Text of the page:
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Change your light bulb, flatter your face

TODAY tech editor Paul Hochman on the LED lighting revolution that saves you money, supports your country and gives your skin a healthy pink glow.
/ Source: TODAY contributor

Every time I’m on the TODAY Show, I say hi to Matt, Ann, Al and Meredith, I shake hands with my producer, and then I bow down and give thanks to the man who is by far the most important person at the show: Howie Strawbridge. Who the heck is Howie? He’s the TODAY lighting director. Why do I bow down to him? Well, for one thing, he’s very nice. But while my TODAY pals are fantastic to work with on camera and my producer keeps me out of trouble, it’s Howie who makes me look, um, “good” at 7:00 in the morning.

Howie’s secret: great lighting. Anybody who has seen television or film production up close knows that it takes longer to light a scene than to do almost anything else. And there’s a reason to take the time: Great light can make people look gorgeous. Bad light can make them disappear. In fact, when I was planning my wedding last September, it was Howie who came to the rescue, saying he had an idea for a way to light the outdoor tent at my reception with a new kind of light that would make everybody look fantastic, even late at night: LED bricks.

LED bricks are just square arrangements of LEDs, or Light Emitting Diodes. And you have probably seen LED lights in tons of places — on the tail lights of most modern cars (replacing bulbs that wear out quickly vs. the average 50,000-hour life of an LED), for example, or at stoplights, where the traditional bulb has been replaced by hundreds of little points of LED light. And if you watched the Olympics, you saw millions of LED lights shining wild, crazy colors on the outside walls of the Aquatic Center where Michael Phelps worked his magic.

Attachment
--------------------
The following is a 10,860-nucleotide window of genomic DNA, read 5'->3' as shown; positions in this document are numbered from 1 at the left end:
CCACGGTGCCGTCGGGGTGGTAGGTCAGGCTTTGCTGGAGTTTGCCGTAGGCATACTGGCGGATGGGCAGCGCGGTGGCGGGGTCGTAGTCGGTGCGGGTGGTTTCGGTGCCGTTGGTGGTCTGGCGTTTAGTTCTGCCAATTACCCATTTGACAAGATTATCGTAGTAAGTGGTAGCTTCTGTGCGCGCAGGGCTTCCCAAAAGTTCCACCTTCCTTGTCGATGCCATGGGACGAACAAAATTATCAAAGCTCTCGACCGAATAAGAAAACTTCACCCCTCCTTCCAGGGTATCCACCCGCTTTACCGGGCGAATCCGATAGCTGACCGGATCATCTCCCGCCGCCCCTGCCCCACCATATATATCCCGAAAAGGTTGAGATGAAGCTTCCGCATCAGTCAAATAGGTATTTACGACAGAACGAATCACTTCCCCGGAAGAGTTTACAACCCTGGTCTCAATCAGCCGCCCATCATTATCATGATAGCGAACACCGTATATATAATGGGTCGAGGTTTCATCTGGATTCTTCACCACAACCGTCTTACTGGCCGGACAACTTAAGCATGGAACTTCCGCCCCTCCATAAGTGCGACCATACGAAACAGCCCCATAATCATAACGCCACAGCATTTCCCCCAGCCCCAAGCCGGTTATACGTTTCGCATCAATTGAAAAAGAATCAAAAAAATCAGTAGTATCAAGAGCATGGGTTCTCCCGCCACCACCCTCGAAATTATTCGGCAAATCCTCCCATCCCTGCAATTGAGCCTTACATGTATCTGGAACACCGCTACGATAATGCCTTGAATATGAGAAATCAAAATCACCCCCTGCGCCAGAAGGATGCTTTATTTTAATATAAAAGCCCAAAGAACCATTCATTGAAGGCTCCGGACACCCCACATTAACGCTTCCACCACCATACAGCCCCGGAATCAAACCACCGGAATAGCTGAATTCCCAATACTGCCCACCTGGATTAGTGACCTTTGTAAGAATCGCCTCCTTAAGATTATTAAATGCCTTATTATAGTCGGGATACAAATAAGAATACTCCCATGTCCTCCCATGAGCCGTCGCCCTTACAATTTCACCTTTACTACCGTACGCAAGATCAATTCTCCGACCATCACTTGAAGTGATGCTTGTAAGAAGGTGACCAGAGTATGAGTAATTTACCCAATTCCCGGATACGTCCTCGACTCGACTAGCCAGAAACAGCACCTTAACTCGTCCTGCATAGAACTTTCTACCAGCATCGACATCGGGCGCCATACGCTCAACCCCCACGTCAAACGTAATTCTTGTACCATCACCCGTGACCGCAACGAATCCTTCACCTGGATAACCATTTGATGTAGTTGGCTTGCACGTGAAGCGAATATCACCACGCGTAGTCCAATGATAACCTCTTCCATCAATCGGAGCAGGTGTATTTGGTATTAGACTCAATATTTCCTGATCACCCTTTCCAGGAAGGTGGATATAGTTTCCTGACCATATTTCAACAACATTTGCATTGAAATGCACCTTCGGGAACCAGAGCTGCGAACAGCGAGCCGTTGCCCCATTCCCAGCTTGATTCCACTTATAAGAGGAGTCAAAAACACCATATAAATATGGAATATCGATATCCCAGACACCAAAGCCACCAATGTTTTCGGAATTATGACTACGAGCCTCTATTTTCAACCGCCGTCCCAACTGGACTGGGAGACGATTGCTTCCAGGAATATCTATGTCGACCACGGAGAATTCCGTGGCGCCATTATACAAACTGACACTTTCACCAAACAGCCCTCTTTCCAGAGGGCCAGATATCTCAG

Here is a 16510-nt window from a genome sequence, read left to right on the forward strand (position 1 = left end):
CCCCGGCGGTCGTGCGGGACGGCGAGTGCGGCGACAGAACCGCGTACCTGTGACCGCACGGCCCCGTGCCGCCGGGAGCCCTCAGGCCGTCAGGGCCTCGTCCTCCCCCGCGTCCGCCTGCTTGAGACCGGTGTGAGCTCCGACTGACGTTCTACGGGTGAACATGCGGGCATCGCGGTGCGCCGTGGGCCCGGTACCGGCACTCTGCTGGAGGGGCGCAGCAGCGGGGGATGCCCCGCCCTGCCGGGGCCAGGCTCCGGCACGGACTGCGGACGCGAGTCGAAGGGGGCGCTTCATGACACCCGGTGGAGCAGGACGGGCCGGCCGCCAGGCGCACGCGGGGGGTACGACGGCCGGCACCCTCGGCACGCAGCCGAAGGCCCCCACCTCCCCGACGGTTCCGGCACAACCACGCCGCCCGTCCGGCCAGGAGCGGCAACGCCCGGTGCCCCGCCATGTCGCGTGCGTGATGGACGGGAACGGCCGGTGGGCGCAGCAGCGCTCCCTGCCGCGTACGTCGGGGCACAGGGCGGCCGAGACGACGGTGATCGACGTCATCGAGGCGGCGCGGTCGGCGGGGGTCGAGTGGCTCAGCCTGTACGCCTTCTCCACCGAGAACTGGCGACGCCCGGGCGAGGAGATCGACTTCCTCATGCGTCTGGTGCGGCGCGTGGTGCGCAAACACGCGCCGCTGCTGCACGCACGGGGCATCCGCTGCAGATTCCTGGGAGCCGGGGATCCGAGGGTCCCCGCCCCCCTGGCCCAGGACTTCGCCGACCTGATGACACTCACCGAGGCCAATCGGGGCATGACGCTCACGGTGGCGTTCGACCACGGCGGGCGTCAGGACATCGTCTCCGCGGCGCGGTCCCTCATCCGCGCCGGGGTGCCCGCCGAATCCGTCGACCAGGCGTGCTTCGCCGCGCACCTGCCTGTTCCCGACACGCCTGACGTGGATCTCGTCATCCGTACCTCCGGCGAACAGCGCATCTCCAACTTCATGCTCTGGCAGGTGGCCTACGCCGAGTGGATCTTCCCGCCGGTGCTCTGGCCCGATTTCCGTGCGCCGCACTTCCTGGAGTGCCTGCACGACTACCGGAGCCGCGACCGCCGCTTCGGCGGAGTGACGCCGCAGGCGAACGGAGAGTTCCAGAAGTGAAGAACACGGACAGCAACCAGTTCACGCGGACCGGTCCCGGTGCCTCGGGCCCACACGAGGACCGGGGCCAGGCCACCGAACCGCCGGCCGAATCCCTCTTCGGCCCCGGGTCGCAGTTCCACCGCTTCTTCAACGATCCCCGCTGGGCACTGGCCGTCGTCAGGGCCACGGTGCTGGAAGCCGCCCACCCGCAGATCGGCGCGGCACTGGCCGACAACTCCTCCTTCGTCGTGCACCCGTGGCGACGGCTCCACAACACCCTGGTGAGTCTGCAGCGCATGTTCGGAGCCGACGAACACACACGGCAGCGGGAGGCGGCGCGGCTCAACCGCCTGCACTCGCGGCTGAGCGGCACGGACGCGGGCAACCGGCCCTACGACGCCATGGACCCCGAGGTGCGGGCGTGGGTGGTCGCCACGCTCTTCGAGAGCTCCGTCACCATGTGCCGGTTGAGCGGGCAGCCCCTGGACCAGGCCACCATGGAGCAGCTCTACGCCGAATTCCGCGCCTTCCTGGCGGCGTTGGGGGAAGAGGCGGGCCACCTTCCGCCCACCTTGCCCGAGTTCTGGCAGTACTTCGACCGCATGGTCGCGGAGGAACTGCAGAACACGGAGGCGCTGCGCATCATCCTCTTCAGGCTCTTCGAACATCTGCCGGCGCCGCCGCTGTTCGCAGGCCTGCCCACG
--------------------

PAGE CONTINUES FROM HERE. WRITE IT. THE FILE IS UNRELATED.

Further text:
But back to my wedding: Howie told me these LEDs could theoretically shine up to 16 million different colors on my guests … including a special color that is the ‘healthy glow” of this story’s title.  More on the secret color, and how you can use it, in a moment.

First, though, the results: It worked. My bride, Carrie, said, “Yes.” My new in-laws, as far as I could tell, were happy. And in spite of my groomlike nerves and my citylike pallor, I looked pretty good. So did everybody else. In fact, most of the pictures made it look like we’d all just spent a month at Canyon Ranch. And here’s the kicker — it saved money on our electric bill.

Yes, LEDs use much, much less electricity. Here are the numbers: An LED produces about 400 percent more light (the unit of measurement is called a “lumen”) than a regular light bulb. And it uses half the electricity to power it. Even better, when you dim an LED, it uses even less juice. Plus, unlike conventional light bulbs, LEDs can be focused. What does that mean? It means LEDs can throw light exactly where you want it — this may sound trivial, but if you’re thinking about saving money, it’s actually a very, very big deal.